This was the shortest piece in this volume. I read half of it at night before bed and half of it at lunch the next day. When I opened it at lunch the next day I had a moment where I could not, for the life of me, remember what it was about. When I was finished reading it, I thought, “I will remember that I’ve read this play, but doubt I will ever be able to recall anything about it.” Say what you will about Robert Browning as a poet (he certainly married well!) I do not feel that this was his strongest work.
The action revolves around a family of nobility who are seeking to marry off their daughter. The daughter is in love, indeed, with the man that her family is intending to set her up with. So much so that he climbs a yew tree into her room every night and, within the context of the action, speaks loving words into her ear. It is suggested that they may, in times not shown onstage, express their love more ardently in those moments. Naturally, this sort of behavior is frowned upon.
The gardener spots the man climbing the tree and, inexplicably, continues to watch him do so night after night for some time before he decides to mention it to anyone. When he does, he chooses to tell her volcanic brother. Emotions escalate and soon at least one character is able to see his own internal organs. It would seem, at the end, that the brother’s rash behavior is more the blot on the escutcheon than the over-familiarity of the recently deceased, nearly betrothed couple. The morals are: 1) Don’t climb into your loved one’s bedroom when circumstances would suggest that such behavior would be inappropriate and 2) If you spot someone climbing into someone else’s window, don’t kill them.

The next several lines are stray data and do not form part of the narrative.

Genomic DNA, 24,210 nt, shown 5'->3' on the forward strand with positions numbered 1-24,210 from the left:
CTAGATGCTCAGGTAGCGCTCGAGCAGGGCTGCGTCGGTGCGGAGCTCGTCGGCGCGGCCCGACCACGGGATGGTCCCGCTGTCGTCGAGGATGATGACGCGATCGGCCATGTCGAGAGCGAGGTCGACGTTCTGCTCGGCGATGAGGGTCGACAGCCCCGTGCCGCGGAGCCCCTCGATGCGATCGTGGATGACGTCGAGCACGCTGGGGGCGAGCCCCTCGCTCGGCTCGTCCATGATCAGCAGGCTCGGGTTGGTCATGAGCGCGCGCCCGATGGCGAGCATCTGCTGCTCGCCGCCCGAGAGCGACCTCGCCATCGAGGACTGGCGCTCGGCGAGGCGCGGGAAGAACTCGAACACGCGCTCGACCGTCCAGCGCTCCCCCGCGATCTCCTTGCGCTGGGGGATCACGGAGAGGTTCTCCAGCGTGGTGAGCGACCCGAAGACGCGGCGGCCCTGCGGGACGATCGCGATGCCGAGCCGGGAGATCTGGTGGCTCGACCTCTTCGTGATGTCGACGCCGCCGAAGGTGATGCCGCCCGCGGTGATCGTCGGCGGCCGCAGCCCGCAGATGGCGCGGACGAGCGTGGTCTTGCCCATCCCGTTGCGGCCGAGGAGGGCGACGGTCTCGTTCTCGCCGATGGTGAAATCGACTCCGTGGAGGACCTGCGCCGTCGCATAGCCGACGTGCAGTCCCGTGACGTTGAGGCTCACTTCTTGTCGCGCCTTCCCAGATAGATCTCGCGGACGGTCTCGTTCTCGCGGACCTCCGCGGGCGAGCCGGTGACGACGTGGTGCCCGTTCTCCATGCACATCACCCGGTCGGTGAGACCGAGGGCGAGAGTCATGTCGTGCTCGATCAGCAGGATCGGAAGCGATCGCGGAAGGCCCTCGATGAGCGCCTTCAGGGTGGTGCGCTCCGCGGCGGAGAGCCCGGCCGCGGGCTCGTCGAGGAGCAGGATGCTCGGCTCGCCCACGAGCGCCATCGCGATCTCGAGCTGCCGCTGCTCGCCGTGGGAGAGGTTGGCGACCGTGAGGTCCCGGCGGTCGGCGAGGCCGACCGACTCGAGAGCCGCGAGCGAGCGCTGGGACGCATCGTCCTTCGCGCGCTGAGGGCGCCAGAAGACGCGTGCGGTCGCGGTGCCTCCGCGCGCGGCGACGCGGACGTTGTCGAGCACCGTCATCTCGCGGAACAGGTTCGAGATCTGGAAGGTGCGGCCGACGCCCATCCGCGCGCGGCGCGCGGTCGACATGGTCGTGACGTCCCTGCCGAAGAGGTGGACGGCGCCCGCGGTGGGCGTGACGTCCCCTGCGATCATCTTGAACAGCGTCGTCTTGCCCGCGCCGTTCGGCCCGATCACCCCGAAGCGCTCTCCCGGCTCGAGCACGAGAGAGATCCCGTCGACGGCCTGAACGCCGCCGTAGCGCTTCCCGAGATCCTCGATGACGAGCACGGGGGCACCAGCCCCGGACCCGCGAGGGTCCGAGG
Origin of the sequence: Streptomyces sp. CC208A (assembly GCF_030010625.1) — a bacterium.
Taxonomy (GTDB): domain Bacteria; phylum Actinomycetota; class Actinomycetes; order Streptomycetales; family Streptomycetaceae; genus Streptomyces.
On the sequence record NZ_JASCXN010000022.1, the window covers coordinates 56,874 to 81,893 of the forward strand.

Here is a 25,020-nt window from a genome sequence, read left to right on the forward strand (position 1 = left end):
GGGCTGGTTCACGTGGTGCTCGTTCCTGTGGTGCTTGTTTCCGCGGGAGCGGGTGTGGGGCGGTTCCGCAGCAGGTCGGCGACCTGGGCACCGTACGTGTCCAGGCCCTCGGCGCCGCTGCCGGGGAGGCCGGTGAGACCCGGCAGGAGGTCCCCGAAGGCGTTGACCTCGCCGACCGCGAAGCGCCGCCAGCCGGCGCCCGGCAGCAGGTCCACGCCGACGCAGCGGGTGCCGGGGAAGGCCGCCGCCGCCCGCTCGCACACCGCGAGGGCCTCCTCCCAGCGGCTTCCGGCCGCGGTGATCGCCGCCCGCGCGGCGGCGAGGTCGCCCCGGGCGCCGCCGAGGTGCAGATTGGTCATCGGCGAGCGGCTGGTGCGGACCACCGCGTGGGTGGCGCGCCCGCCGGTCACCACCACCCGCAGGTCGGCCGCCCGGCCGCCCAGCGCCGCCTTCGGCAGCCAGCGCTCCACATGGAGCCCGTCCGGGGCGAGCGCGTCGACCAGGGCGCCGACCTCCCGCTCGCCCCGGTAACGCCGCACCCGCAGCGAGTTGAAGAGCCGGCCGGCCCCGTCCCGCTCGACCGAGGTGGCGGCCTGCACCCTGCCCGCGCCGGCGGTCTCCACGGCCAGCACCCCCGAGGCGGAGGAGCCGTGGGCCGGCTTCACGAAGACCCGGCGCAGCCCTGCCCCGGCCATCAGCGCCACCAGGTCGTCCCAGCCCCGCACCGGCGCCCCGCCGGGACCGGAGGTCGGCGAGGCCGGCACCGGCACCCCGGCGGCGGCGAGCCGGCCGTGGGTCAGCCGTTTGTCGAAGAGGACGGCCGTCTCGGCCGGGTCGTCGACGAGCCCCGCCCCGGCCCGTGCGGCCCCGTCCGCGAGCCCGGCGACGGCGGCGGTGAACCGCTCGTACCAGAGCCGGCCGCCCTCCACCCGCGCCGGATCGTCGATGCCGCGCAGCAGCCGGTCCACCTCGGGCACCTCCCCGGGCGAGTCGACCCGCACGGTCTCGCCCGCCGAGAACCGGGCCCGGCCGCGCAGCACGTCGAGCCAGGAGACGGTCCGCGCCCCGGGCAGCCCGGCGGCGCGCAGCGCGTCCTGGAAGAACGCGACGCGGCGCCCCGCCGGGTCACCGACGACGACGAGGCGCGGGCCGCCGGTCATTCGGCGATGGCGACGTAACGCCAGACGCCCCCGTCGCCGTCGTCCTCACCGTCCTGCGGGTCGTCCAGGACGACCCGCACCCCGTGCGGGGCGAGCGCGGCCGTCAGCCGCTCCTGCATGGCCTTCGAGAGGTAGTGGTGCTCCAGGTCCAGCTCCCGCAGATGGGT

All of which seems far more interesting to me now than it did while I was reading it. I don’t know. Maybe I was grumpy that day. First of all, the current state of decay in propriety beyond the most feverish nightmares of the author precludes any serious attempts at producing the play today. Not that I would attempt it were it otherwise. I found the story uninspired and wedging it between to other great poets’ successful plays probably didn’t help matters. This did seem to me to be one of the “well, we need to fill about 50 more pages” pieces in this series.
Well, they can’t all be winners. Next up, Lord Byron’s dramatic offering.